Andrew Yang, the entrepreneur whose advocacy for a $1,000-a-month universal basic income (UBI) to all adult Americans catapulted him into national debates and made him a real contender for the 2020 Democratic nomination, suspended his run for the presidency before final results even came in on New Hampshire primary night.
When Yang entered the race, he was best known as a moderately successful two-time author and the founder of the nonprofit Venture for America. VFA tries to prevent elite colleges and universities from funneling graduates toward safe options (like jobs in finance, management consulting, or big law) by enlisting teams of fellows to move to cities across America and work for local startups. His second book, 2018’s The War on Normal People, laid out his plan for a “Freedom Dividend”: a $1,000-per-month check (that’s $12,000 per year) mailed to every adult American ages 18 to 64, no strings attached. It would be funded by a large new sales tax.
Yang’s long-shot 2020 bid had UBI as its centerpiece, arguing that the Freedom Dividend is a necessary response to automation-driven unemployment. “If you go to the factory in Michigan, it’s not wall-to-wall immigrants. It’s wall-to-wall robot arms and machines,” he told voters at the Democratic debate in December, the last for which he qualified.
That message gave him an enormous online following, especially after a February 2019 appearance on Joe Rogan’s massively popular podcast; the YouTube video of their interview has nearly 5 million views.
Celebrities like Dave Chappelle, Donald Glover, Ken Jeong, Nicolas Cage, and Rivers Cuomo joined the “Yang Gang,” as did tech CEOs like Elon Musk and Twitter’s Jack Dorsey. Yang’s grassroots fundraising operation was one of the best in the field, raising $16.5 million in the fourth quarter of 2019, far above more conventional candidates like Cory Booker and Amy Klobuchar.
But that considerable momentum did not translate into votes, and he finished in sixth place in Iowa and, as of this writing, sixth place in New Hampshire. After these poor performances, Yang decided to throw in the towel.
The Freedom Dividend was the core of Yang’s candidacy
Universal basic income was not the only idea motivating Yang’s run. The Yang 2020 policy page is a smorgasbord of ideas from the mainstream Democratic (Medicare-for-all, paid family leave, legal marijuana) to the Extremely Andrew Yang ($100 vouchers for all Americans to donate to nonprofits, an American Journalism Fellows program to revive local news, an American Mall Act to find new uses for shuttered shopping malls, geoengineering to fight global warming, hiring a White House psychologist to “monitor the mental health of employees serving in the executive branch”).
He also proposed siphoning off 10 percent of the military budget to “a new domestic infrastructure force called the Legion of Builders and Destroyers. The Legion would be tasked with keeping our country strong by making sure our bridges, roads, power grid, levies, dams, and infrastructure are up-to-date, sound and secure. It would also be able to clear derelict buildings and structures that cause urban blight in many of our communities and respond to natural disasters.”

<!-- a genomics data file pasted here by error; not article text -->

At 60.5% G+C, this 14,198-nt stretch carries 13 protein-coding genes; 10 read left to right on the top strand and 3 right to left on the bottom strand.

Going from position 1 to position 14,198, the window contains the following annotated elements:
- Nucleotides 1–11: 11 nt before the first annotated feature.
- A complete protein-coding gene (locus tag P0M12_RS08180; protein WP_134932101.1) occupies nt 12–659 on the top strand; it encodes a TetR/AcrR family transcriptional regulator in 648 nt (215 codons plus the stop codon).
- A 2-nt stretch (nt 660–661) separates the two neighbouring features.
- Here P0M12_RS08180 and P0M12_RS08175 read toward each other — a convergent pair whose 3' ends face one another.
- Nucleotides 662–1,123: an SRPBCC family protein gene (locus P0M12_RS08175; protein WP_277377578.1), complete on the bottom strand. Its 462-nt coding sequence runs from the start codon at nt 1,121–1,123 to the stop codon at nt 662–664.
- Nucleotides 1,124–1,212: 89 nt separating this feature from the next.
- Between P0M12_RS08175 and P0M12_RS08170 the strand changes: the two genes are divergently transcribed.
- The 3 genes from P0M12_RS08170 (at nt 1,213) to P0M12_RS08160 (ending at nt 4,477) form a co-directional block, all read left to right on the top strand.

But you can’t discuss Yang 2020 without discussing the Freedom Dividend. It’s a pure universal basic income, with no phaseouts for top earners or work requirements. For Americans currently benefiting from cash or cash-like programs like Social Security, disability insurance, food stamps, or Section 8 housing assistance, Yang would offer a choice between the existing welfare state and the Freedom Dividend in the hope that no one would be left worse off.
Yang, like many entrepreneurs who have become attracted to UBI, embraces the policy as a way to cope with automation. “Over 7 million Americans’ jobs, including 3.5 million driving jobs, are at risk as self-driving trucks become more viable,” he explains on his website. “The economy is not prepared to absorb the loss of so many jobs.”
“Humanity First” was among the Yang campaign’s most prominent slogans, and he framed his main financing mechanism for the Freedom Dividend — a 10 percent value-added tax (VAT) — as a way to prevent big companies like Amazon and Google from “funnel[ling] hundreds of billions in earnings overseas. VAT makes it impossible for them to benefit from the American people and infrastructure without paying their fair share.” It would, he claims, “capture the value generated by automation in a way that income taxes would not.”
This was a strange claim. VATs are basically sales taxes levied at each stage of production (when a lumber company sells wood to a paper mill, when the paper mill sells paper to Staples, when Staples sells paper to you), and as such, economists generally believe that consumers bear most or all of the cost of increased VAT rates.
But the pitch was persuasive, and it allowed Yang to rocket above more established candidates, including many senators and governors, in the primary.